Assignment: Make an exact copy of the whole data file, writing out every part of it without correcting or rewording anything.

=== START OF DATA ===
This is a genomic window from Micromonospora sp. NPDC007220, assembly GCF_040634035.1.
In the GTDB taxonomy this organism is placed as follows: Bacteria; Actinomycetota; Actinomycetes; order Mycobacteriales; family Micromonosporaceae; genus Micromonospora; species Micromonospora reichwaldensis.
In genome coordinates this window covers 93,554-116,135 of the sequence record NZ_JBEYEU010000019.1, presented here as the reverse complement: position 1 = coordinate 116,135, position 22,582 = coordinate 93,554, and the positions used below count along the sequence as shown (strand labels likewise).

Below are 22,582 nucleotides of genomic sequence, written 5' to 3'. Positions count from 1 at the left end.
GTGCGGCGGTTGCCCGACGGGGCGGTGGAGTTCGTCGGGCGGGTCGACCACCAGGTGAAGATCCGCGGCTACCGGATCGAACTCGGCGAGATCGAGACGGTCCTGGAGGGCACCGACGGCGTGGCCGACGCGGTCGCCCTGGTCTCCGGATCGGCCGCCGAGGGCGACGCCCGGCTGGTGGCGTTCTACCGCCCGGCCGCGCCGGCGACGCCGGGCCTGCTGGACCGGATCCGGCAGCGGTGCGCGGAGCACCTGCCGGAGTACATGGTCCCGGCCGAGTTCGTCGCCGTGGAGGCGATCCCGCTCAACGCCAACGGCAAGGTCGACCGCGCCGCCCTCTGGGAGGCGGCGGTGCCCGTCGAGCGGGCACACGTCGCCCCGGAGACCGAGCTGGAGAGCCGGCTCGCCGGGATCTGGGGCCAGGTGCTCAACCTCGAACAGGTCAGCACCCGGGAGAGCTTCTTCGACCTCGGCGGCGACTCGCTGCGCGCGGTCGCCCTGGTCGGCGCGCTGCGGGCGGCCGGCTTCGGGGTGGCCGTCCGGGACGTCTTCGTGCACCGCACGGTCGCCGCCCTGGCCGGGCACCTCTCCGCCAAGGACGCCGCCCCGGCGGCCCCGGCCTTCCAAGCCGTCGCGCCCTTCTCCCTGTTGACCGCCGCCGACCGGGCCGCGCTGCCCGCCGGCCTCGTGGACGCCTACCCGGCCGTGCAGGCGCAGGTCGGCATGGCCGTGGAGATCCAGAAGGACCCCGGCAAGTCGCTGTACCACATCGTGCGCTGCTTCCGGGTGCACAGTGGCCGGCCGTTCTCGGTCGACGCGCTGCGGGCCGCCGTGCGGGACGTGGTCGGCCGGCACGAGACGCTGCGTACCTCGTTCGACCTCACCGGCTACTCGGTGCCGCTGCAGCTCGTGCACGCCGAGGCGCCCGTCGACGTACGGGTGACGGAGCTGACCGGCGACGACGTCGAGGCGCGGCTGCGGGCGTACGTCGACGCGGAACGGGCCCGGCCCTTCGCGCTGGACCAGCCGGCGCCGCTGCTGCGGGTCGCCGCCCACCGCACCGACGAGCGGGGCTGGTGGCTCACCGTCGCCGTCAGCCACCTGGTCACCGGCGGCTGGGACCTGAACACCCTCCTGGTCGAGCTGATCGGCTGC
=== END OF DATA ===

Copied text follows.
This is a genomic window from Micromonospora sp. NPDC007220, assembly GCF_040634035.1.
In the GTDB taxonomy this organism is placed as follows: Bacteria; Actinomycetota; Actinomycetes; order Mycobacteriales; family Micromonosporaceae; genus Micromonospora; species Micromonospora reichwaldensis.
In genome coordinates this window covers 93,554-116,135 of the sequence record NZ_JBEYEU010000019.1, presented here as the reverse complement: position 1 = coordinate 116,135, position 22,582 = coordinate 93,554, and the positions used below count along the sequence as shown (strand labels likewise).

Below are 22,582 nucleotides of genomic sequence, written 5' to 3'. Positions count from 1 at the left end.
GTGCGGCGGTTGCCCGACGGGGCGGTGGAGTTCGTCGGGCGGGTCGACCACCAGGTGAAGATCCGCGGCTACCGGATCGAACTCGGCGAGATCGAGACGGTCCTGGAGGGCACCGACGGCGTGGCCGACGCGGTCGCCCTGGTCTCCGGATCGGCCGCCGAGGGCGACGCCCGGCTGGTGGCGTTCTACCGCCCGGCCGCGCCGGCGACGCCGGGCCTGCTGGACCGGATCCGGCAGCGGTGCGCGGAGCACCTGCCGGAGTACATGGTCCCGGCCGAGTTCGTCGCCGTGGAGGCGATCCCGCTCAACGCCAACGGCAAGGTCGACCGCGCCGCCCTCTGGGAGGCGGCGGTGCCCGTCGAGCGGGCACACGTCGCCCCGGAGACCGAGCTGGAGAGCCGGCTCGCCGGGATCTGGGGCCAGGTGCTCAACCTCGAACAGGTCAGCACCCGGGAGAGCTTCTTCGACCTCGGCGGCGACTCGCTGCGCGCGGTCGCCCTGGTCGGCGCGCTGCGGGCGGCCGGCTTCGGGGTGGCCGTCCGGGACGTCTTCGTGCACCGCACGGTCGCCGCCCTGGCCGGGCACCTCTCCGCCAAGGACGCCGCCCCGGCGGCCCCGGCCTTCCAAGCCGTCGCGCCCTTCTCCCTGTTGACCGCCGCCGACCGGGCCGCGCTGCCCGCCGGCCTCGTGGACGCCTACCCGGCCGTGCAGGCGCAGGTCGGCATGGCCGTGGAGATCCAGAAGGACCCCGGCAAGTCGCTGTACCACATCGTGCGCTGCTTCCGGGTGCACAGTGGCCGGCCGTTCTCGGTCGACGCGCTGCGGGCCGCCGTGCGGGACGTGGTCGGCCGGCACGAGACGCTGCGTACCTCGTTCGACCTCACCGGCTACTCGGTGCCGCTGCAGCTCGTGCACGCCGAGGCGCCCGTCGACGTACGGGTGACGGAGCTGACCGGCGACGACGTCGAGGCGCGGCTGCGGGCGTACGTCGACGCGGAACGGGCCCGGCCCTTCGCGCTGGACCAGCCGGCGCCGCTGCTGCGGGTCGCCGCCCACCGCACCGACGAGCGGGGCTGGTGGCTCACCGTCGCCGTCAGCCACCTGGTCACCGGCGGCTGGGACCTGAACACCCTCCTGGTCGAGCTGATCGGCTGC